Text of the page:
In the event, however, the act of Parliament that passed was everything the dean and canons could have hoped for. Not only was the college of St. George formally incorporated, but in a final clause the dean and canons were exempted once and for all from any payments to the poor knights, for whom the King promised to provide in other ways.

This should have been the end of the matter, but within two months of the dissolution of the Parliament, Edward IV was dead. On his deathbed he was said to have added a codicil to his will, assigning the Lincolnshire manor of Long Bennington for the poor knights’ support, but if this was so, his successors never fulfilled this promise. The canons, for their part, took this as read and immediately stopped their payments to the knights, who were thus at a stroke deprived of any income at all. This remained the state of affairs during the short reign of Richard III.

Yet, when Henry VII came to the throne and in November 1485 opened his first Parliament, the Poor Knights were ready, and presented a petition to the assembly. Although King Henry’s newly appointed Dean of Windsor, John Morgan, was the clerk of the Parliaments, the knights’ bill caught the canons by surprise, and Canon-steward John Seymour had to pay 2s. for a copy of ‘a certain schedule placed into Parliament by the knights’.

Now, however, the canons swung into action, and within weeks the influence of most of the prominent members of the chapter and of its full retinue of legal advisers was thrown behind their case. On account of his office of clerk of the Parliaments, the Dean of Windsor, John Morgan, was present at Westminster throughout the two sessions, and although undoubtedly heavily preoccupied with his official duties, he nevertheless found time to devote himself to the pursuit of his college’s interests.

Both sides promoted their cases energetically. In the first instance, the officials who controlled physical access to the Lords and Commons needed to be won over. Canon Seymour paid the porter of the Parliament house (that is, the Commons’ Chamber), John Flygh, 2d. ‘for his favour’, and, probably out of similar considerations, on 1 February the Speaker’s serjeant-at-arms, John Harper, received 20d. Within the chambers, procedure was the main barrier, and the favour of the officials of both houses, as well as the support of professional men from among their membership needed to be ensured. The clerk of the Commons, Thomas Bayon, could be counted upon, as he had long been employed by the College of St George in a private capacity, but prudently he was treated to a sumptuous breakfast in addition to being paid his expenses. On 24 January, the Speaker of the Commons, Thomas Lovell, whose support could have a serious impact on the passage or rejection of a bill, was paid the substantial sum of 66s. 8d., and in subsequent days other sums of money were distributed to those expected to promote the college’s interests in debate.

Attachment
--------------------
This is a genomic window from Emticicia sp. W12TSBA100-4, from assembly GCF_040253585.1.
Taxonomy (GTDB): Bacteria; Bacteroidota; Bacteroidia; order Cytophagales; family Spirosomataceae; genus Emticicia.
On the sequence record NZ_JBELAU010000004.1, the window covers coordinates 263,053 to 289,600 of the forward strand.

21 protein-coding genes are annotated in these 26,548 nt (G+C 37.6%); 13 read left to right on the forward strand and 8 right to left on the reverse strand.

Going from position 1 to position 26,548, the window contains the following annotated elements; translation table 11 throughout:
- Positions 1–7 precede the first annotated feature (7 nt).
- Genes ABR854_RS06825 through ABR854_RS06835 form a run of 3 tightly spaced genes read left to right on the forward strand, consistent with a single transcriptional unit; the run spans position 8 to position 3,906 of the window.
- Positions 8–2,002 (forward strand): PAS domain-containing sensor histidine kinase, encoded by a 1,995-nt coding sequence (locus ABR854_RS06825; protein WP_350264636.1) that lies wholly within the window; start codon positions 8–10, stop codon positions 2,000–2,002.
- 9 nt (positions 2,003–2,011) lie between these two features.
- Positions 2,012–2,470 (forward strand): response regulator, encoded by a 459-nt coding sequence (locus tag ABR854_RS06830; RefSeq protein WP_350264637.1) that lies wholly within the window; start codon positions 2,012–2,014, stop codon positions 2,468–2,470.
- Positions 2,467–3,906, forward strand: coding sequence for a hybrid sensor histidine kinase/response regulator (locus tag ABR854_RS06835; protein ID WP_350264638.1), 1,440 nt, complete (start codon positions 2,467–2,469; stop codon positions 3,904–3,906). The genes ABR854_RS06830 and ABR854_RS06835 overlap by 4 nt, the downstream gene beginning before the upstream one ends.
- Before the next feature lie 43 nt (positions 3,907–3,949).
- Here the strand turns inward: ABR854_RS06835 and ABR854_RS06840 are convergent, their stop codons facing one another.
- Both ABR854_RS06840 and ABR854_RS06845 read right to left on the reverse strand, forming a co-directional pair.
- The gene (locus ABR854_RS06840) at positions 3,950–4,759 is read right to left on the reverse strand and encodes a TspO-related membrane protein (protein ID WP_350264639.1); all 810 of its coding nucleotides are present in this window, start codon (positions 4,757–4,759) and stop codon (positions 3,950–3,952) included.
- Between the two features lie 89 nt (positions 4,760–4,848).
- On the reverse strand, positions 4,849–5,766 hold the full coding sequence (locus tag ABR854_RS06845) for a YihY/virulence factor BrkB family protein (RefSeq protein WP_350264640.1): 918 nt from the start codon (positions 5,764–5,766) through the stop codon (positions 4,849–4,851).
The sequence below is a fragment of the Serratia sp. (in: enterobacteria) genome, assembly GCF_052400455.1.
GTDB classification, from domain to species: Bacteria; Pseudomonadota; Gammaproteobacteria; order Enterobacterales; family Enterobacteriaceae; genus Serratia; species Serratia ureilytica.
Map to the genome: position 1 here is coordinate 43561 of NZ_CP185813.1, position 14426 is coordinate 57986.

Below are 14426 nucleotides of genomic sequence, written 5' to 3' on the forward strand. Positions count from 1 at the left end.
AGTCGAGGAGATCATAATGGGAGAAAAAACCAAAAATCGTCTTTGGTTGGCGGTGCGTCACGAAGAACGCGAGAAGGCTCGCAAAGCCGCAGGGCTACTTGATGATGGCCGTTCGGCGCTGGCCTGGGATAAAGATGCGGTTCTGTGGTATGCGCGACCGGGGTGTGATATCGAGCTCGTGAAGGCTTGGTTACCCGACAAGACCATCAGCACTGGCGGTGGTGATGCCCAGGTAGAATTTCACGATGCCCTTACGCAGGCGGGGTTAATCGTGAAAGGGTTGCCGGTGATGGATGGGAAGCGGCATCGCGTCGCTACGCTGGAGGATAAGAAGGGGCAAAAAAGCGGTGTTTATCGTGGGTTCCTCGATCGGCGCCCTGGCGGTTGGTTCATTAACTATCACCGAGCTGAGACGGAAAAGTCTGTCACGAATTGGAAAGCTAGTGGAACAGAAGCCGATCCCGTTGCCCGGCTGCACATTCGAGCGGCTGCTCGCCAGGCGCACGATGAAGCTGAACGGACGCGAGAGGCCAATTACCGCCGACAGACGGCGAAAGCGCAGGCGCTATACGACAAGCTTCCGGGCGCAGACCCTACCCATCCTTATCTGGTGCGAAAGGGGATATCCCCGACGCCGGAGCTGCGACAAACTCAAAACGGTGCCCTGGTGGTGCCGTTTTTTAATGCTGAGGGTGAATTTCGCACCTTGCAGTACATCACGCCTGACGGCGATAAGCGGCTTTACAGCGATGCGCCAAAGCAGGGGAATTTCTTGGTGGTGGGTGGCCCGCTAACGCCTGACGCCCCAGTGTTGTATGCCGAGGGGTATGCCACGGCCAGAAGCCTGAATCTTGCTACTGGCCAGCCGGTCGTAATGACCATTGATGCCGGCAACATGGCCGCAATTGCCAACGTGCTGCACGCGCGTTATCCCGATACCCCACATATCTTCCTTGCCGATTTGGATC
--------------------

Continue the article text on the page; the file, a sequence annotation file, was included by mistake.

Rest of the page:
The Poor Knights based their case on the argument that through the machinations of the canons the act of 1483 had been made without their knowledge and agreement, and that King Edward IV himself had on his deathbed expressed remorse at having allowed it to pass. The canons by contrast claimed that the act had had the knights’ full agreement, and had indeed in part resulted from the almsmen’s own lobbying of the monarch.

Yet, whatever was said in the Lords’ and Commons’ chambers, the king’s attitude was clearly of central importance. Consequently, Dean Morgan and Canons John Arundell and David Hopton joined Canon Oliver Kyng, a former private secretary to King Edward IV, in the royal presence, when the latter presented Henry VII with a gift of £100 in cash for his good will, and in February and March Kyng was at various times able to further promote the canons’ case while riding out with the sovereign.

In the event, the canons prevailed once again. Not only was the Poor Knights’ call for the repeal of the act of 1483 rejected, but the college’s privileges and endowment, including all of Edward IV’s generous settlements, were confirmed in full. In one important respect, however, the canons’ victory proved hollow. From 11 March 1486, just a week after the dissolution of Parliament, the canon-treasurer once more had to pay the wages of three Poor Knights, amounting to more than £54 p.a., as he recorded tersely, ‘on the king’s orders until they should be provided for by the king himself’.  The Poor Knights had survived to fight another day.


You can watch Dr Hannes Kleineke deliver his talk at the ‘Maurice and Shelagh Bond Memorial Lecture’, here.

Further Reading:

Hannes Kleineke, ‘Lobbying and Access: The Canons of Windsor and the Matter of the Poor Knights in the Parliament of 1485’, Parliamentary History, xxv (2007), 145-59.